10. Wakal

    Wakal Member

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    I still have one of the super-deadly folding stock versions (sigh, stupid laws)...pretty amusing, if no replacement for a 10/22. Shoots fine, although as others have noted the magazine needs to be tensioned properly. Once I got that figured out I could waste ammo at a rather amazing rate :D



    Alex
     
  11. 0007

    0007 Member

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    The .22 is kinda fragile, but lots of fun when it is running right. The 9mm models (pistol and carbine) are better - bigger and better design. Besides there is a 9mm loading tool that makes loading the 50 and 100 round mags a lot easier. If you want to see them in action, get a copy of "They Come in Peace". The "alien's" weapons are actually full auto 9mm Calicos. And the company did make a full auto 9mm for sale to anyone except civilians. They are all what I consider fun guns, not something to take to a serious diagreement, but just a lot of fun to own and shoot, esp the pistol versions. And I'm pretty certain that you can still get parts from the factory. :D :D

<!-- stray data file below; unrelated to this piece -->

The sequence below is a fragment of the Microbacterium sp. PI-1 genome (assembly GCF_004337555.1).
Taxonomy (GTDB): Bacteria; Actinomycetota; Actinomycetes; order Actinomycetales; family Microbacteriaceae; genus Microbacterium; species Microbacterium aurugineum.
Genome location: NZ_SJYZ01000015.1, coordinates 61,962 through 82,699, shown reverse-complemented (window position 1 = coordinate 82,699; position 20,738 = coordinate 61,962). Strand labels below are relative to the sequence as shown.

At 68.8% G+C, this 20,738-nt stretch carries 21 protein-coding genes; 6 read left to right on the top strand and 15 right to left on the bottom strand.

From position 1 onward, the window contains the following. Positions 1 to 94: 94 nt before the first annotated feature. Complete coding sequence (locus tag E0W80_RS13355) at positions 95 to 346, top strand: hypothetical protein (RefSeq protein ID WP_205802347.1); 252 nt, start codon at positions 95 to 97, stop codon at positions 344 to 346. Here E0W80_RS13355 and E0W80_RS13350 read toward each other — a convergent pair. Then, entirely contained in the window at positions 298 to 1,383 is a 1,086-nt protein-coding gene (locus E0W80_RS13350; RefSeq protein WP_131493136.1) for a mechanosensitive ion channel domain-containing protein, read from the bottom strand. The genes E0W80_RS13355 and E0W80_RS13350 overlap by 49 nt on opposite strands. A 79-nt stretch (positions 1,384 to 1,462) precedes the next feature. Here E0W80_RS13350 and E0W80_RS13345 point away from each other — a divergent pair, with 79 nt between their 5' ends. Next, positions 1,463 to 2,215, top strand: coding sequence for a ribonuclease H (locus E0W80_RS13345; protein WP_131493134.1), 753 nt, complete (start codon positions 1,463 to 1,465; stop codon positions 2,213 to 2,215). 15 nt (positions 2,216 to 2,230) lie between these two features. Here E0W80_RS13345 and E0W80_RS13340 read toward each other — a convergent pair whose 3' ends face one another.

edit # 1
    Almost forgot; only real bummer about them now is the mags are $150-$250 each now depending on capacity and caliber.
     
  12. 4v50 Gary

    4v50 Gary Moderator Staff Member

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    BTW, the first model with the Folding Stock was used in Spaceballs. The only modification was some illuminscent white tape applied to it.
     
  13. Andrew Wyatt

    Andrew Wyatt Member

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    calico made a .223 as well.
     
  14. 4v50 Gary

    4v50 Gary Moderator Staff Member

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    Naw, they planned on making a .223 and a 12 ga.had the drawings but never carried it out.

    BTW, the first time I was ever published was in an English magazine and the article was on the Calico. That was back in the late '80s.
     
  15. Andrew Wyatt

    Andrew Wyatt Member

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    aah. last i heard they were going to make one, but I never saw one made. i assumed they got it into production.
     
  16. 4v50 Gary

    4v50 Gary Moderator Staff Member